Most companies don’t realize they can make a real, significant, positive environmental impact in their business operations with no infrastructure or equipment changes. Choosing biodiesel heating oil and biodiesel fuel for their fleet can do just that. 100% Biodiesel is a clean-burning, domestically produced, environmentally-friendly renewable fuel. It is derived from vegetable oils or animal fats. Common vegetable oils used in the production of biodiesel fuel include soy, canola, and sunflower seed. Since biodiesel can be made from so many renewable sources, it is the most diverse fuel on the planet.

Biodiesel can be blended with petroleum diesel fuel and used in compression-ignition, diesel engines or regular heating system equipment – everywhere diesel fuel is used. The blended fuel is often also referred to as biodiesel and is typically referenced by the blend ratio of 100% biodiesel to the petroleum fuel; so, a blend with 5% biodiesel and 95% petroleum diesel is called “B5 biodiesel”.

Biodiesel blends are used in heating oil and are mandated in some areas including New York City, a leader in the use of biodiesel fuels. Some states also mandate the use of biodiesel for transportation diesel fuel in commercial fleets and vehicles.

Clean and Green

A B2 blend of biodiesel (or more) and Ultra-low sulfur heating oil (ULSHO) are lower in 20-year atmospheric life Greenhouse Gas emissions than natural gas, making it the clean energy choice. So, using biodiesel improves public health and the environment. And, 100% Biodiesel in non-toxic and biodegradable.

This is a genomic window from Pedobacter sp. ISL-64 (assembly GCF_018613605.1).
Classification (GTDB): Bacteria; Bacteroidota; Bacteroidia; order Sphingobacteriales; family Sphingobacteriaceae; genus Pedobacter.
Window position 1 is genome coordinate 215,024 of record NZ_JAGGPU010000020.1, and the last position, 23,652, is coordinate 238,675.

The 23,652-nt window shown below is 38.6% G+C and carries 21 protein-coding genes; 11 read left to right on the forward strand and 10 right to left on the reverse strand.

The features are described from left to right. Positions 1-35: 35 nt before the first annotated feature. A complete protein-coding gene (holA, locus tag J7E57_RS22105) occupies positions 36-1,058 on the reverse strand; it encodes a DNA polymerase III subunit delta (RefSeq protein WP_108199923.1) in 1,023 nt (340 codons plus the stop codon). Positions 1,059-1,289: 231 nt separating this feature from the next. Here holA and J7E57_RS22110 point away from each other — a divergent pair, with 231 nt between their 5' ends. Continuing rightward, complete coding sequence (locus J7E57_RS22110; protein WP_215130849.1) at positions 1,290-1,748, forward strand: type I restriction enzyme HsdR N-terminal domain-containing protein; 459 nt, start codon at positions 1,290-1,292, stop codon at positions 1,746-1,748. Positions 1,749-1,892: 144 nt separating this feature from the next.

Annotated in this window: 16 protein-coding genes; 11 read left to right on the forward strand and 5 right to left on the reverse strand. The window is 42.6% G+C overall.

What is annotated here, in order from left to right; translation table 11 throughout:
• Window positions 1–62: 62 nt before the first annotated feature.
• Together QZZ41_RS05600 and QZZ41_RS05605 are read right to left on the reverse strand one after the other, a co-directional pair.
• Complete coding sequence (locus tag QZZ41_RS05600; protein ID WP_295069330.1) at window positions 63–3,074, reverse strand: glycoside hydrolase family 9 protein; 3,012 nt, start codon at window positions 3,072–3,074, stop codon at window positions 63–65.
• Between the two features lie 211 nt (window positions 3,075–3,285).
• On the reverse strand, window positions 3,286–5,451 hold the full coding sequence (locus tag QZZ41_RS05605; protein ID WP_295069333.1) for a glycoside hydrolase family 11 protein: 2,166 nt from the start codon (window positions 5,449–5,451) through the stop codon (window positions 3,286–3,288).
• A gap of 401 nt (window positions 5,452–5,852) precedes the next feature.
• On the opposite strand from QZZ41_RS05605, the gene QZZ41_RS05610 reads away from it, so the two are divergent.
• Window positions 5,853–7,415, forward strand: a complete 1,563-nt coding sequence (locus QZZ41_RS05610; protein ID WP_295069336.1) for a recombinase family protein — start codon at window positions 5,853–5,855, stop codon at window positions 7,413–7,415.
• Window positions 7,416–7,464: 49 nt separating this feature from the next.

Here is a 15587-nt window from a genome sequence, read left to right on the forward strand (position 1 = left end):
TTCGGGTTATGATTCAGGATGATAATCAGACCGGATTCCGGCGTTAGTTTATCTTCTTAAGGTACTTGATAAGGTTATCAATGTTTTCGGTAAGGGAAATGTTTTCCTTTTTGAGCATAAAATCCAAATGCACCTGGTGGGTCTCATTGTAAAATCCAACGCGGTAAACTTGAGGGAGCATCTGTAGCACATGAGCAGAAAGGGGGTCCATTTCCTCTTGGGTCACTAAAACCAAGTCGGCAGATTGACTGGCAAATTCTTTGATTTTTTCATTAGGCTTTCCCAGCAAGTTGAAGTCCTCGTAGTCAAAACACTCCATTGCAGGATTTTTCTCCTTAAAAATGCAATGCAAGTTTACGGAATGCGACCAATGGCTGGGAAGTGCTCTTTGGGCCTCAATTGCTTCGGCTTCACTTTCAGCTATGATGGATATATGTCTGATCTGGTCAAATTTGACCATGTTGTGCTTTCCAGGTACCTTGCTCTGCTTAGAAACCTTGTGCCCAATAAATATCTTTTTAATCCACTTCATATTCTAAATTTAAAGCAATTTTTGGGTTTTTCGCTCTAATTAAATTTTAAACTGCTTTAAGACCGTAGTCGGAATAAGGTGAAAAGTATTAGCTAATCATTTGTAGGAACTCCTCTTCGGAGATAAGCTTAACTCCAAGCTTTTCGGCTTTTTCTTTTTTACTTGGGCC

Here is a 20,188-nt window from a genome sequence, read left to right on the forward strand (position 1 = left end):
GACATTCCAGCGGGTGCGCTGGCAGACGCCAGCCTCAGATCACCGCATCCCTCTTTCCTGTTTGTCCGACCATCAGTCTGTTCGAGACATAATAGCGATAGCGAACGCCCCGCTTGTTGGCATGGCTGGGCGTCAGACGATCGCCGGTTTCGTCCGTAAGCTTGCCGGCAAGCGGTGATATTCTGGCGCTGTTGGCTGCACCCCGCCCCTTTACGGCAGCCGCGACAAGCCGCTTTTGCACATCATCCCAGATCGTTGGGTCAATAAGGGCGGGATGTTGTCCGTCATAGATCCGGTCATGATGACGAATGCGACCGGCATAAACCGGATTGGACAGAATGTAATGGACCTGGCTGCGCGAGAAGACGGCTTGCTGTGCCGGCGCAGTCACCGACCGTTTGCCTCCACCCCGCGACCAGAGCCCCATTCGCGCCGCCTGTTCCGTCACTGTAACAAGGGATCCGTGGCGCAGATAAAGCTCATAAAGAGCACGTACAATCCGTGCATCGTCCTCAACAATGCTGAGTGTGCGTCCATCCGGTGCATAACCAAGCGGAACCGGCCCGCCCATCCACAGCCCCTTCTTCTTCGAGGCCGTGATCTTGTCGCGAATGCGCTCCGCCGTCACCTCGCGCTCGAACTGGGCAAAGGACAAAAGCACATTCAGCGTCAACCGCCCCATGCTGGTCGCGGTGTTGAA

The use of Biodiesel can also be a patriotic choice. Using domestically produced biodiesel increases energy security by reducing the need to import foreign oil and benefits the U.S. economy with job creation – keeping energy dollars at home. It uses existing energy infrastructure and improves equipment performance, helping equipment run cleaner, more efficiently and longer.

Biodiesel is also different from ethanol. Ethanol is an alcohol fuel made from sugar-based plant material such as corn, sugar cane or grasses. It undergoes a different process and it can be used in gasoline engines.

When you know the facts about biodiesel, the biggest question should be, “Why isn’t everybody using it?”

For an introduction to Biodiesel check out these infographics:


Author Bio:

Doug May
Energy Marketing & Communications Creative Designer
AMERIgreen, a GBB Member

Leave a Reply